Fundamental Attribution Error

Nursing Knowledge

Fundamental Attribution Error

The fundamental attribution error refers to the psychological tendency to overemphasize personal characteristics and ignore situational factors when interpreting others’ behavior. In the context of nursing, this bias can significantly impact the delivery and reception of feedback within clinical practice. Acknowledging this error fosters a more empathetic and situational understanding of colleagues’ actions. Addressing this cognitive bias allows for more constructive feedback, improved communication, and a supportive work environment.
Last updated: December 4, 2023


Communication is an essential leadership skill for nurses. Recap the leadership styles, principles, and skills with this study sheet.

Table of contents

What is the fundamental attribution error? 

Fundamental attribution error definition

The fundamental attribution error involves the fact that we often judge other people by their behavior and outcomes while judging ourselves by our best intentions. 

The fundamental attribution error is very common because it’s a shortcut our brains take to quickly make sense of someone’s behavior. We naturally focus on the person rather than the situation, especially under stress or when we lack all the information. In nursing, where time is often limited and situations can be complex, it’s easier to mistakenly attribute a colleague’s mistake or behavior to their personality instead of considering external factors like workload, system issues, or personal stress. 

Fundamental attribution error example

An example would be someone cutting you off on the road: you perceive the risk this poses and assume the driver is inconsiderate and self-centered, while the driver did not intend to cut you off, urgently needed to get the turnoff, and did not see your car. You judge them by their behavior, while they judge themselves by their intentions.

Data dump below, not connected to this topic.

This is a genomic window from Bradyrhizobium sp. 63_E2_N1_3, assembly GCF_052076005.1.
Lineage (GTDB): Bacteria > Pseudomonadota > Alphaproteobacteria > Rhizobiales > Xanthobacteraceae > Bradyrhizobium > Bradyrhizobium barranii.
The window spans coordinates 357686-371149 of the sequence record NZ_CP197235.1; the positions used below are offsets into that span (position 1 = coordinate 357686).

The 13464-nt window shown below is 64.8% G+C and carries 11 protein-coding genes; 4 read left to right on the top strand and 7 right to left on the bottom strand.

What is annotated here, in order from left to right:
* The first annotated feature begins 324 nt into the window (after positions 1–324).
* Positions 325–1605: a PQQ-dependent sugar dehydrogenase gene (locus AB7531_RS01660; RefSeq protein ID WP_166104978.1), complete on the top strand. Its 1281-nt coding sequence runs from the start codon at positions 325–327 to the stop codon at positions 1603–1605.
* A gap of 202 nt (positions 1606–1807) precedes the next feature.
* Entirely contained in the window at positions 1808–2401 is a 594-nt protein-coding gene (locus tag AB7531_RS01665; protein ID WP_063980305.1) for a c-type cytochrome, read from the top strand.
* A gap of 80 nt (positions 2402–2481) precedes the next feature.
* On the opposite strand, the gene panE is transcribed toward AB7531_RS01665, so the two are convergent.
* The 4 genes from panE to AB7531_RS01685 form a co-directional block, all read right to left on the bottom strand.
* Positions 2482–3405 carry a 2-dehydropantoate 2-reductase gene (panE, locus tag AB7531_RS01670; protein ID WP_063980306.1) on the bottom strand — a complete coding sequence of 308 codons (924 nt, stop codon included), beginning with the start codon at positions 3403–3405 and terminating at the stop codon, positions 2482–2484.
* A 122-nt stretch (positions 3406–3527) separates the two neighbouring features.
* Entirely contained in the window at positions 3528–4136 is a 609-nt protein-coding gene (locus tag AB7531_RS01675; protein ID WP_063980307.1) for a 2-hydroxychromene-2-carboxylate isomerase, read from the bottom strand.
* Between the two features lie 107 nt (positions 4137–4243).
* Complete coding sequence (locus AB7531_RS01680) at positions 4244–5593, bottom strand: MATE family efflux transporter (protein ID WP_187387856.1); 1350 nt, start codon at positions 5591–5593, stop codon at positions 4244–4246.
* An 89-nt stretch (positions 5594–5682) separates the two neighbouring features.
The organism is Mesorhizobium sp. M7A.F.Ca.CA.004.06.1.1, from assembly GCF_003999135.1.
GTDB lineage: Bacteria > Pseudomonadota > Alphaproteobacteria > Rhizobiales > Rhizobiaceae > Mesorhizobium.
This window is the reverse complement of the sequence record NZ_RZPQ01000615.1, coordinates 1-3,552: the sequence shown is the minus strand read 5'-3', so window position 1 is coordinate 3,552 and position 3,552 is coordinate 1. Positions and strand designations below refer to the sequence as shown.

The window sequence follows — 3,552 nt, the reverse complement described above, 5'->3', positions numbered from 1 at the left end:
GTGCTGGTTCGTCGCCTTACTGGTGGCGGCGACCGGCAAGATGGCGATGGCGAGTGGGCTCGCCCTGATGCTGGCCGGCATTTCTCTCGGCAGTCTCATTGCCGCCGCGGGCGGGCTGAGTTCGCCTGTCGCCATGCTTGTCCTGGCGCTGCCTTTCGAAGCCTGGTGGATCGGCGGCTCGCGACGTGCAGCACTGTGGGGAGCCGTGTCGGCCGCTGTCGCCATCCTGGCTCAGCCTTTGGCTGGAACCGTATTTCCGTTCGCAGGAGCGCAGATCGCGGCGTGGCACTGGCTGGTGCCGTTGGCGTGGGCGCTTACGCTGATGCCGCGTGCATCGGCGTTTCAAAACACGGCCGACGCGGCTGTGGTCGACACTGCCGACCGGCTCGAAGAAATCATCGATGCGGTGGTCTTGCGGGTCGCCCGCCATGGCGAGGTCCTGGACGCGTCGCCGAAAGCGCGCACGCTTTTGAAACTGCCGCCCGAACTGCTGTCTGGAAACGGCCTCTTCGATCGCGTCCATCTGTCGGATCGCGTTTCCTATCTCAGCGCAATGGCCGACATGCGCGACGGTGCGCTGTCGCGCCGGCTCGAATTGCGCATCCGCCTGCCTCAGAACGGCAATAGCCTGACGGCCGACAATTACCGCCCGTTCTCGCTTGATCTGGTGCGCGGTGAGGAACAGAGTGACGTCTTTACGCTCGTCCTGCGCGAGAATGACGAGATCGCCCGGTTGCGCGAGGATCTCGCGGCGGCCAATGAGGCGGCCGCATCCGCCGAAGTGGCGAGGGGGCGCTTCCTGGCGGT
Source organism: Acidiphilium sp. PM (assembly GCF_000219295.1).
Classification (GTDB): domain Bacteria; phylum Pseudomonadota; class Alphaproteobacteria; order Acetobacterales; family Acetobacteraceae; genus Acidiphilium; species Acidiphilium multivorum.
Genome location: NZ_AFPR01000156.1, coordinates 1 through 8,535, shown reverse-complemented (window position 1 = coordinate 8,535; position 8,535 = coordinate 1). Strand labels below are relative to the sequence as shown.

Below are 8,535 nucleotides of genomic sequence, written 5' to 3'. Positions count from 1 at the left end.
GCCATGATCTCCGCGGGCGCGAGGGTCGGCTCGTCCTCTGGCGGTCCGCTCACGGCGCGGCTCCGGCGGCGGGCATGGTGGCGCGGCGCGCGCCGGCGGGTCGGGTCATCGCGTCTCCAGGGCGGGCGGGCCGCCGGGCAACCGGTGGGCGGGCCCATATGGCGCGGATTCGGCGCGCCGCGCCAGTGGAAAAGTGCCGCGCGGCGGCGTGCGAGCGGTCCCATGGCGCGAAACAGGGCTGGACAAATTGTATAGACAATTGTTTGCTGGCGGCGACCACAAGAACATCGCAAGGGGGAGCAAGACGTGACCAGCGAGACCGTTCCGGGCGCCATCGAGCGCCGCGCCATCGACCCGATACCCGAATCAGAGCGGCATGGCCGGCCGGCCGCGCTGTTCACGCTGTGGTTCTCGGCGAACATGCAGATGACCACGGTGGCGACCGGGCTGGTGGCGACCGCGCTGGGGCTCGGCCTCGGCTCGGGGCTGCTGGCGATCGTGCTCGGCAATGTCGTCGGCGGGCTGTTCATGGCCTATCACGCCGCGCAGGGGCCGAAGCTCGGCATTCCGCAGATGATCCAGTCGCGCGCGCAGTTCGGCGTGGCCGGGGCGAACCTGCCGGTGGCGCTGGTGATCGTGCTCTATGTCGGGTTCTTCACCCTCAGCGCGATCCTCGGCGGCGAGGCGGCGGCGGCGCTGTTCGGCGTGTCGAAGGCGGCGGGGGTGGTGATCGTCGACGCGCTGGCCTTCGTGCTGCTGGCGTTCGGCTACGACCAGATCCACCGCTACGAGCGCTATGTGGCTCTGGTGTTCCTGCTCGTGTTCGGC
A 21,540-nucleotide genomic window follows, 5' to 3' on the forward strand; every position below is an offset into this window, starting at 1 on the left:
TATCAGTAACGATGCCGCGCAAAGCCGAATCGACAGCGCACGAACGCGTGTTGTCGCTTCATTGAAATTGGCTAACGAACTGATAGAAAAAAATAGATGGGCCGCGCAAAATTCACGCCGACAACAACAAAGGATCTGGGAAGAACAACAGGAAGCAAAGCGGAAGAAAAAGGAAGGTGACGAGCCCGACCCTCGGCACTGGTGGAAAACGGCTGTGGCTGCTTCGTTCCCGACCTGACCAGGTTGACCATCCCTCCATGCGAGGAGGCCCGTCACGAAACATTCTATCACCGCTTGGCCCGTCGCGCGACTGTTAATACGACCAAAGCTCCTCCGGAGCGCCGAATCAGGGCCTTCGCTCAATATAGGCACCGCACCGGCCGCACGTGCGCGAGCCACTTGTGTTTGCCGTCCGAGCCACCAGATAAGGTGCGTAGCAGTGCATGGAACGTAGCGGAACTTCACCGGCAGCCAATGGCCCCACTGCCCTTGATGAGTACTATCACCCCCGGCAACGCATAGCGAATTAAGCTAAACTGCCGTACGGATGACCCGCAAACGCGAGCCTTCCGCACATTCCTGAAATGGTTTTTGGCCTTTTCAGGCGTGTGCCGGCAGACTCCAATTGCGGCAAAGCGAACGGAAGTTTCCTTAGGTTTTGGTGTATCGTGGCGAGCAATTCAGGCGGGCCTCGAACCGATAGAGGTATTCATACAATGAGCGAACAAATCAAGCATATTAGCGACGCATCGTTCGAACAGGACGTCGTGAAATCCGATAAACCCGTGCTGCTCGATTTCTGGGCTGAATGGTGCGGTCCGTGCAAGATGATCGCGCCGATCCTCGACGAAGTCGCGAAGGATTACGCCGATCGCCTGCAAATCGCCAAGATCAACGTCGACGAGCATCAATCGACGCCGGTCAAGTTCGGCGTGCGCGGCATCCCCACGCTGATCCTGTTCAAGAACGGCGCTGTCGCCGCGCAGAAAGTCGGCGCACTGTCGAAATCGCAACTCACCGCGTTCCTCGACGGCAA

How is the fundamental attribution error relevant to nursing? 

The fundamental attribution error can play a big role in communication between nursing team members and be a hindrance to effective collaboration. Notably, it can be one of the greatest blenders in providing effective performance feedback. 

How to give effective performance feedback 

To give effective feedback, you need to acknowledge intention alongside behavior. 

When addressing undesired performance, identifying outcomes and behavior while disregarding intention happens pretty easily. However, this can create tension and disconnect and can be an obstacle in influencing performance improvement. The receiver of the feedback is much more likely to become defensive and feel misunderstood if feedback is only given about the outcome, ignoring their good intentions. Taking these into consideration and looking at the full picture of what happened can aid in better understanding and collaboration in improving the behavior. 

Rather than reprimanding the behavior without understanding, minding the fundamental attribution error can help you and the receiver of your feedback to bridge the gap between intention and outcome. 

How to consider someone’s intentions when giving feedback

  1. Look at the surroundings of the performance and outcome: Was there a family member of the patient undermining the team member? Did the nurse just return from a code? Was the team short-staffed? These are not excuses but context.